The government seemed indecisive and, worse, to be lying to the people. In the system established by February 1917 power was shared between the provisional government and the Petrograd Soviet, the former stemmed from the old Duma, the latter represented the workers and soldiers. “4 This meant that the Provisional Government did not have full power. The country went from having a Tsarist regime with one man basically controlling the entire country to power being shared between numerous individuals in two different committees. Later Soviets started having their own revolutions some anticipating and others copying the Petrograd revolution.

This was when the Provisional Government was finally robbed of all its power before the October revolution; it was a gradual event. “Kronstadt declared its independence on 29 May and, despite agreements patching up the breach, the Provisional Government exercised authority only insofar as the soviets allowed it to. “5 The Minister of War, Guchkov, even admitted, “The Provisional Government does not possess any real power; and its directives are carried out only to the extent that it is permitted by the Soviet of Workers’ and Soldiers’ Deputies, which enjoys all the essential elements of real power…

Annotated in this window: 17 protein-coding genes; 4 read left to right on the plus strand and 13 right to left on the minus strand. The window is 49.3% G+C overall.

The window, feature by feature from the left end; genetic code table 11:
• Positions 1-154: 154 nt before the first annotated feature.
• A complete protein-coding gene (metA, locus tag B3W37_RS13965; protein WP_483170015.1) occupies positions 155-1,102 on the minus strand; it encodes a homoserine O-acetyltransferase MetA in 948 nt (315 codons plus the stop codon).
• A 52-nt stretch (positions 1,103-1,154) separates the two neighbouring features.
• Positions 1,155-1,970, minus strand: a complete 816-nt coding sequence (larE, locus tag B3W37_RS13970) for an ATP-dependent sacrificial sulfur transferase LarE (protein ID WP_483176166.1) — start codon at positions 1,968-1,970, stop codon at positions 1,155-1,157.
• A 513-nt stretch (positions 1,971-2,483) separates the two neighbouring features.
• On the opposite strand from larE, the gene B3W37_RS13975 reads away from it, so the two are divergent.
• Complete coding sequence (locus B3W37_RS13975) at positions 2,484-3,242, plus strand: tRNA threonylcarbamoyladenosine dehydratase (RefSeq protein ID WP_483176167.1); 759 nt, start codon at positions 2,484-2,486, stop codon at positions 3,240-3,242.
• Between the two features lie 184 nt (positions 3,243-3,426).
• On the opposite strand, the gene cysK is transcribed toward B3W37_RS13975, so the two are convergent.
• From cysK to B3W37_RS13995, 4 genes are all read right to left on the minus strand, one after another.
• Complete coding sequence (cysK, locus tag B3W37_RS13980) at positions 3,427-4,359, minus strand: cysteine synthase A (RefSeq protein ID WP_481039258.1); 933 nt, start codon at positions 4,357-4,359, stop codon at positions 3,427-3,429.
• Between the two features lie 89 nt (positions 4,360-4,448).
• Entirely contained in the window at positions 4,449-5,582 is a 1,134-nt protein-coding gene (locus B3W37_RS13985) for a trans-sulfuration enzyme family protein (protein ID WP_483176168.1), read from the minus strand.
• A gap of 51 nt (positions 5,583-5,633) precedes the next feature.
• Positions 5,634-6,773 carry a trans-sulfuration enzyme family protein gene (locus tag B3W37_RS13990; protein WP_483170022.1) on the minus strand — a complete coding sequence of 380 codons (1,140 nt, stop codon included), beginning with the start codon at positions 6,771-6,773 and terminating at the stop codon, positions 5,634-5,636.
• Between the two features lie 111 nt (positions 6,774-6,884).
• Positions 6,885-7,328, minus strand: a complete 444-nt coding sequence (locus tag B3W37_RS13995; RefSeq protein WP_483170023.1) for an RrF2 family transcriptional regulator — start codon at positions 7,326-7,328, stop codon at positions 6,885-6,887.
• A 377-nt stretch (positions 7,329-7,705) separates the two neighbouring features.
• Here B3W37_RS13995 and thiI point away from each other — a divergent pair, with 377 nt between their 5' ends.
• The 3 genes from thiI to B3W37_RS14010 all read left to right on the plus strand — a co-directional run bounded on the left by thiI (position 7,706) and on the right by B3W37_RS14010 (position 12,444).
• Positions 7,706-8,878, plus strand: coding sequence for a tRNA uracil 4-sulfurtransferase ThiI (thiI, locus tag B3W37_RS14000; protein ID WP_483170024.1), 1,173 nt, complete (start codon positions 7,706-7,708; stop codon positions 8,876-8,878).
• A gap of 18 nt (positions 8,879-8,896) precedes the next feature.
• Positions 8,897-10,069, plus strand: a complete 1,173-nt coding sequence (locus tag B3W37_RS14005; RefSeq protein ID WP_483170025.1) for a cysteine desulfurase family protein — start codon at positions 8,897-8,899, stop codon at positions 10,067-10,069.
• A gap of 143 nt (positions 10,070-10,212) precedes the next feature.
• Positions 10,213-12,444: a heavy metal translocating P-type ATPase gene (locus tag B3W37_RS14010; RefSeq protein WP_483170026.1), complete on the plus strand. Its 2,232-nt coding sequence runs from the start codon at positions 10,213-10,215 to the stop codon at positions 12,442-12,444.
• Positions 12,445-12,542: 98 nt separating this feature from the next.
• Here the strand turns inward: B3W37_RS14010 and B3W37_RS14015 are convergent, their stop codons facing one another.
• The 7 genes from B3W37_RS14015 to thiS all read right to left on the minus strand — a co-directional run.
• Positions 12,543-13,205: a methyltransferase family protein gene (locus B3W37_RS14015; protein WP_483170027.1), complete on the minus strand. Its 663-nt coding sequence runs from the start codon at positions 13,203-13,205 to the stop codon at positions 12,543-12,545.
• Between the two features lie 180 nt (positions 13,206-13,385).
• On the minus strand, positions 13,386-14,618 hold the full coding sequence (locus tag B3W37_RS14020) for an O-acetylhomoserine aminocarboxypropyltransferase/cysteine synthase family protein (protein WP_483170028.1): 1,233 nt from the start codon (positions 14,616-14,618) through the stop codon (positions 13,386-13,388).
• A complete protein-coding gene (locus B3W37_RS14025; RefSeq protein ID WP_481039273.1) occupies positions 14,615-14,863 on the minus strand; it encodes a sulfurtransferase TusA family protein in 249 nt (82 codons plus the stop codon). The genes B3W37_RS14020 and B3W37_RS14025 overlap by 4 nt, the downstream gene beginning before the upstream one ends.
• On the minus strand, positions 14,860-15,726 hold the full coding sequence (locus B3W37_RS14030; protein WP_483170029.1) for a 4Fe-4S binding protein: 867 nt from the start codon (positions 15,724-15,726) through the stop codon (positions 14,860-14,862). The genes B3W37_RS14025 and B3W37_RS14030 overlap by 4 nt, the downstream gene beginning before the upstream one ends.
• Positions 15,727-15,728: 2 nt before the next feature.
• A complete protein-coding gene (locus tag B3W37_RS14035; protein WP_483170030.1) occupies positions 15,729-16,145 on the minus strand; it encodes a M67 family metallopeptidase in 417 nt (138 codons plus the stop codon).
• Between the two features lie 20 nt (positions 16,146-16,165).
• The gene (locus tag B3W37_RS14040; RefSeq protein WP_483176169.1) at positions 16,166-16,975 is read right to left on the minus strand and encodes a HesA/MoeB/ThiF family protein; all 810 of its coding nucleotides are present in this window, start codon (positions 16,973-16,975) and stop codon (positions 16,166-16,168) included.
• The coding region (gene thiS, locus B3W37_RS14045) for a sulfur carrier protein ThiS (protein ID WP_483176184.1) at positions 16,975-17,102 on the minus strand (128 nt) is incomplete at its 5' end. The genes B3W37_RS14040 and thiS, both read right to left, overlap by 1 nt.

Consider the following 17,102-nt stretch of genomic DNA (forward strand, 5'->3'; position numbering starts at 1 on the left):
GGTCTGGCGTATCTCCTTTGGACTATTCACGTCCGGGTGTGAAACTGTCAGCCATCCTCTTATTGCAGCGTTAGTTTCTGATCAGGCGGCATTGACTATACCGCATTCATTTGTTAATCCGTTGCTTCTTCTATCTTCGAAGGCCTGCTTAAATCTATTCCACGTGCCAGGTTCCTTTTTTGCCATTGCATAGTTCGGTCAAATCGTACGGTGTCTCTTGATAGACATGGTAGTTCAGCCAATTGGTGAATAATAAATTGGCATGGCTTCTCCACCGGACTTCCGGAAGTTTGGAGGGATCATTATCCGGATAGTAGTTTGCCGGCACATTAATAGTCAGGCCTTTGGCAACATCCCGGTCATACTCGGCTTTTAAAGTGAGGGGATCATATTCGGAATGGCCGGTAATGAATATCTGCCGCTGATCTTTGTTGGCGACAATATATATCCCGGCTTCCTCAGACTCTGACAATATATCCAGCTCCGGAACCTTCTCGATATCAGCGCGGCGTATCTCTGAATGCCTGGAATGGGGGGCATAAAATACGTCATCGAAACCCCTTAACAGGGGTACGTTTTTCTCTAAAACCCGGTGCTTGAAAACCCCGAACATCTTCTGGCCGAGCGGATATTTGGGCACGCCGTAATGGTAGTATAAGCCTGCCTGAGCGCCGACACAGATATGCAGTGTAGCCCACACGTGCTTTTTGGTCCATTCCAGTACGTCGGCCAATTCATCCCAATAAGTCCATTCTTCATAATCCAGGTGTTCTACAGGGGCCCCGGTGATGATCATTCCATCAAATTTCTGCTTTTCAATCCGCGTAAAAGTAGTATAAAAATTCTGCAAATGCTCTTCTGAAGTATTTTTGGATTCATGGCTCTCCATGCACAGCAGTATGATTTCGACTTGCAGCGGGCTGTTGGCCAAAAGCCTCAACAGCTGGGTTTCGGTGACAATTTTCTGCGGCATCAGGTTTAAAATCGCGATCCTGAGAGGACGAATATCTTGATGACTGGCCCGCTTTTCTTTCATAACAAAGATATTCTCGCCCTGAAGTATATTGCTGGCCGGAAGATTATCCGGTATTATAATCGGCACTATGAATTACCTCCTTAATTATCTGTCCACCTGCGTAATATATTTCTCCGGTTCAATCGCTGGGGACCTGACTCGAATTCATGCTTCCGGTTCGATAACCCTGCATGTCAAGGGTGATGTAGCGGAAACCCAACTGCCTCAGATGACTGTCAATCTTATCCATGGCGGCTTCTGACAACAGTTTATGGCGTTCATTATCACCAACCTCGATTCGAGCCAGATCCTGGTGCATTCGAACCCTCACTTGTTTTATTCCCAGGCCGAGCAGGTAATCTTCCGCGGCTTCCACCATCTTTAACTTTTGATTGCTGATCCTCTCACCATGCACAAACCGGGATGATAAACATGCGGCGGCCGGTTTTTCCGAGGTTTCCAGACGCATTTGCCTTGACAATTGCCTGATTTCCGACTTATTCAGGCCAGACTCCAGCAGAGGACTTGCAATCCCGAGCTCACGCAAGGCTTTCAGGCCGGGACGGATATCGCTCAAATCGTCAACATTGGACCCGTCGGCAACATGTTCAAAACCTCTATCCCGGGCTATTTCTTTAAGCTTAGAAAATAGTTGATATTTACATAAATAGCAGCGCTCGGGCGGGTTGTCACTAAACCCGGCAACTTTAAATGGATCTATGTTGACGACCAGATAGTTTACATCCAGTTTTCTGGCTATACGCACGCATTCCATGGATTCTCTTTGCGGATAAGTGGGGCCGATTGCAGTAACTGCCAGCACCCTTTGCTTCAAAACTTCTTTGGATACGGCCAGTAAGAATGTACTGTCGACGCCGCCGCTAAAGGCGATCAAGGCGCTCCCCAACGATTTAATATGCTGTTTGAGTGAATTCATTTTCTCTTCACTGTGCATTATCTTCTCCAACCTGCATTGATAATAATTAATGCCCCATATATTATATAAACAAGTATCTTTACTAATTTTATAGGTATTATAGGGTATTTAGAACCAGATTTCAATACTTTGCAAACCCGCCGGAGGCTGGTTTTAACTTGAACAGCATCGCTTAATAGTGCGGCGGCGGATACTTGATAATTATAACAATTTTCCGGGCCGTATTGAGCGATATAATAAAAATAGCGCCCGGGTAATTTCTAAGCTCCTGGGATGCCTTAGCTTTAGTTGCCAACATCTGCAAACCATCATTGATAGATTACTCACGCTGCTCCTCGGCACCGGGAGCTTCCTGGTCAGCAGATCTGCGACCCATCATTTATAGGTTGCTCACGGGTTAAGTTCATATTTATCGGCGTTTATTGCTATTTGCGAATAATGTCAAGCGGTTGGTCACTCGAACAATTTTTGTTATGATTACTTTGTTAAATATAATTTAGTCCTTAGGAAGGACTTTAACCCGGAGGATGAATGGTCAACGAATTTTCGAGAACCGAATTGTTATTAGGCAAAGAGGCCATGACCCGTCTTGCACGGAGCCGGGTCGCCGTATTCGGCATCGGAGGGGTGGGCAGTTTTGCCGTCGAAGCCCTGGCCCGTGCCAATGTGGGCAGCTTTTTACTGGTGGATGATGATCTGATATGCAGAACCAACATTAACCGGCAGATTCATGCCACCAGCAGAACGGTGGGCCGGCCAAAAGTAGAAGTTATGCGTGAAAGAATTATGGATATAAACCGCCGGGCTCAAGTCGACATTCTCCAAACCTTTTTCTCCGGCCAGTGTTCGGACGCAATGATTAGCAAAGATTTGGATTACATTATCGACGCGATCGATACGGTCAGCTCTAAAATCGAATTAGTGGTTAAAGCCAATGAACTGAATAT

One can say flatly that the Provisional Government exists only so long as it is permitted by the Soviet. “6 This dual power gradually changed to Soviet power and illustrates another problem that the Provisional Government faced. This problem was the opposition of the socialists, mainly the Bolsheviks. When Lenin arrived in Mid-April he announced that the Bolsheviks should give the Provisional Government no support. He promised land to the peasants and an end to the war under his party. 7 As people lost faith in the Provisional Government they started to see this opposition as a valid alternative.

After the Kornilov fiasco when the Provisional Government had made huge errors and only saved by the Soviets and the masses “the Bolshevik members of the Soviet had a leading part in these events and could henceforth claim to have saved the revolution. “8 All this meant that as people were starting to lose confidence in the Provisional Government the Bolshevik party grew stronger. “At the same time those who wished to see the restoration of law and order lost faith in the Provisional Government. “9 They also faced opposition from other parties who wanted to do things their way.

The socialist revolutionaries were numerically very strong in both the Duma and the Soviet and were allied to the Liberal Cadet Party. Unfortunately the Cadets were opposed to the majority of suggested direct action, including against the Bolsheviks at one point, this severely hampered any move the Provisional Government did make to act and they succeeded at one point to delay the Constituent Assembly. 10 Although this was just one faction it added to the slowness and indecisiveness of the government.